Therefore, the space here is literally EVERYTHING.Even Mira Avenue in the area is more like Mira Avenue. On one side of it is the Cosmos Hotel (1976-79), built for the Olympics according to the French project and with the liquidation of the Rossiya Hotel, the remaining largest hotel in the country: 1,777 rooms, the number of residents of which from the moment of construction is comparable to the population of Moscow (7 the millionth guest was here in 2004). I heard that this 25-storey building is also the most round one either in the former USSR or in the world - that is, the circle here is certainly not complete, but its curvature is correct to some inconceivable parts.
On the other hand, right at the metro is the Cosmopark, from which Star Boulevard and Akademik Korolev Street diverge. The current view of the park acquired in 2008, when the Cosmonauts Alley was reconstructed. They open it like a pair of pylons, the Earth Globe and the Globe of the Universe - in fact, of course, only the visible sky, as they cover its zodiac signs.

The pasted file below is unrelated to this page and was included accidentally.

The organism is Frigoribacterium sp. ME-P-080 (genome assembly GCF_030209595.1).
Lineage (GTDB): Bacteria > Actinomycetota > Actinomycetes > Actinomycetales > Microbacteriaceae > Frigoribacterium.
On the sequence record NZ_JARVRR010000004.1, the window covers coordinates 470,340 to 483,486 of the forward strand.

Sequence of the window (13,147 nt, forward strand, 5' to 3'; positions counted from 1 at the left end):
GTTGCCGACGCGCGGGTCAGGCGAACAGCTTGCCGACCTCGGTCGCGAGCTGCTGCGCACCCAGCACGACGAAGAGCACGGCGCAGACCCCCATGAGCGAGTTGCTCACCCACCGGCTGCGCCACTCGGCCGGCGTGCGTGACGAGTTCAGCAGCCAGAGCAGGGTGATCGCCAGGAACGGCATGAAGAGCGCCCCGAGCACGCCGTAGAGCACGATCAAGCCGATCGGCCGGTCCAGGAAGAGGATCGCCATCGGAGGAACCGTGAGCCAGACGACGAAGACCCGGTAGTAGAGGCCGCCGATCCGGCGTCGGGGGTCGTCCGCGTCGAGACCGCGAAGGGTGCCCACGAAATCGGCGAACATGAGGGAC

In the middle - the model of the Solar system, from the level of the earth is pretty dull in general:
But these balls are not laid for us here, but for Sergey Korolev, the monument to which (2008) is monumental in a quite Soviet way and looks great against the background of the tower piercing the sky:
Other gods of the cosmic epic, all these Chelomey, Glushko, Babakin and others are awarded only busts. And the Avenue of Stars is much more relevant here than in Hollywood - because the cosmonaut is perpetuated on every star, and as you can see from the empty pedestals, the Gagarin star is at the other end. Above the Alley is the bearded soulful Konstantin Tsiolkovsky, in this pantheon as a demiurge deity.